August 26, 2011 3 Comments
Irene is coming. If I wasn’t sure of that, my apartment complex reminded me, by leaving a flyer in my mailbox last night. Their purpose in that first communication was primarily in making sure that those of us who keep things outside on the property bring them in, so they don’t become projectiles. If we don’t, they will. Move ’em or lose ’em.
I live on the top floor, so I don’t keep anything outside. Other than my car, of course. Not much I can do for that.
This morning was another preparedness email, also from the complex. This one more on personal safety, preparing in case evacuation is needed, and – oh yeah – not overfilling the dumpsters. Again, because trash projectiles are not desirable.
My response, with all appreciation for the helpful tips, was to inquire whether they’re planning on having an extra garbage pickup before the storm hits, if that’s a concern. Because, if they’ve just finished telling us we could have to batten down for up to three days, or evacuate for up to three days, it’s really unlikely that people will want to hoard their trash just because (darn! should have been quicker!) their neighbors already threw too much garbage away. I mean, that’s potential smell if you’re cooped up with it, and potential vermin if you’re evacuated, and neither is desirable.
No response to that. Hmm.
What they didn’t suggest, but the preparedness list that my church emailed about an hour later, was getting laundry done, while we still know we have water and power. Partly in case we have to leave, but more likely in case we lose power and can’t before Monday rolls around. OK, that is incredibly practical advice, in that I have a solid 3 loads of laundry to do, and it’s all, like, real clothes. Nothing off-season or vacation-specific. It’s the stuff I wear – pretty much all the stuff I wear – so if I don’t do laundry, I’mahafta go to work naked next week, and while that was not specifically called out in the dress code, I do think it’s implied.
I can see why the apt complex didn’t suggest it. They can’t handle the volume.
Well, priorities being priorities, I did the laundry. There’s a whole story, which may or may not be interesting, so I’ll hold that off. It took me 2.5 hours (not counting the dry time on the entire load of hang-or-flat-dry stuff, which is still a work in progress). But clothes are clean, and put away (again, except what’s wet).
And then I realized that my grocery situation was a little more dire than usual. Like every get-ready list out there, my parents asked me if I was set for groceries. And I joked that I was pretty sure I had 3 days of popsicles in my freezer, so I should be OK.
But the scary thing is, that’s pretty much all that was in my freezer. A small package of chicken (now defrosting), popsicles, fudgesicles, some shredded coconut, the brown sugar, ice cubes.
And in the cabinet. There’s soup. Wait, no, there’s one can of soup that’s for eating, and a couple of cans that are cream-of-this-or-that, put-in-a-recipe varieties. There’s tuna. No bread or mayo though. Didn’t I have pasta? Oh wait, that’s what I ate to settle my stomach while the headache was trying to kill me. There’s oatmeal though. And raisins. I could make cookies. Really, I am totally fine for a few days.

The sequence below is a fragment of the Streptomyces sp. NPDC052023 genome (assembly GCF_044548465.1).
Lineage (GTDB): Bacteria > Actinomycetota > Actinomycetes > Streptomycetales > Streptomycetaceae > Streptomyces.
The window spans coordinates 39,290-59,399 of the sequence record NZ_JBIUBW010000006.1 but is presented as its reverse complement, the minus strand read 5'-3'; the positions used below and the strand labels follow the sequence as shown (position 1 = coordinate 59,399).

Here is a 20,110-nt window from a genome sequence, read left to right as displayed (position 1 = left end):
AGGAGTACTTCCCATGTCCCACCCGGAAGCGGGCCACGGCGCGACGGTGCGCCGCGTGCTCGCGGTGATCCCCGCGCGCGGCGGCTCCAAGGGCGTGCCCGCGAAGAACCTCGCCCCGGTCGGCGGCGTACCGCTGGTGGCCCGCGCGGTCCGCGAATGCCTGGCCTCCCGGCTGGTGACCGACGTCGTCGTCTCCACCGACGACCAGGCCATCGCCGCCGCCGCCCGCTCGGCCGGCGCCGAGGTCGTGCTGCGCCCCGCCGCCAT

Wait. The storm isn’t even here yet. And I have to eat tonight, too.
OH ALL RIGHT, I WILL GO TO THE STORE.
Worst. Timing. Ever.
I have never seen the store so busy. Water is sold out (everywhere, and since yesterday, so not a surprise). But I am not opposed to tap water, and I’ve already set as much of that aside just-in-case as I can. Batteries are gone (everywhere, and since yesterday, also not a surprise) but they aren’t on my list either. I also don’t need milk. The bakery is thoroughly cleaned out; but I find sandwich rounds on the well-cleared bread aisle, so I’ll make do. I’m not interested in stocking a freezer just before potential power outages, but I do buy another small package of chicken, and a little beef. Pasta. A jar of sauce and a couple of packages of pesto mix (working on the assumption that I’m not going to be wanting to make sauces from scratch if the worst happens). A small package of crackers, because snackiness is good.
Everyone in the store is distracted and stressed out, the place is packed. But it has not devolved into madness. People are polite. I feel extra smily, in fact. We are all in this together. The lines are all crazy, of course. I get in the express self-check line, and am 4 people back. I strike up a conversation with the man in line ahead of me, who is buying what looks like 12 servings of ramen noodles. He was hoping to buy water, too. There is none, anywhere. Set aside as much tap water now as possible, I suggest. It may not be bottled but it’s better than nothing in a pinch. He seems genuinely not to have thought of that himself, and thankful for the suggestion.
Then he’s through the line, then I am, my receipt and cash-back jammed up in the machine but quickly resolved with the attendant. These express lines weren’t meant to handle this volume, he tells me. They’re having a lot of problems, because of it. He seems a little shell-shocked, perhaps braced for me to be angry with him, and I don’t know if it’s an apology, or a mixture of simple statement and disbelief. It’s pretty hectic right now. This must be very stressful for you, I tell him, but you seem to be holding up really well. Be safe in the storm. He looks up, surprised. Thank you, you too.
Irene is coming. Gotta go take this little bag of groceries home and finish battening down the hatches…
Dang! I think, as I get in the car. I forgot mayo. Well, I’m not going back in there. I guess tuna is off the menu.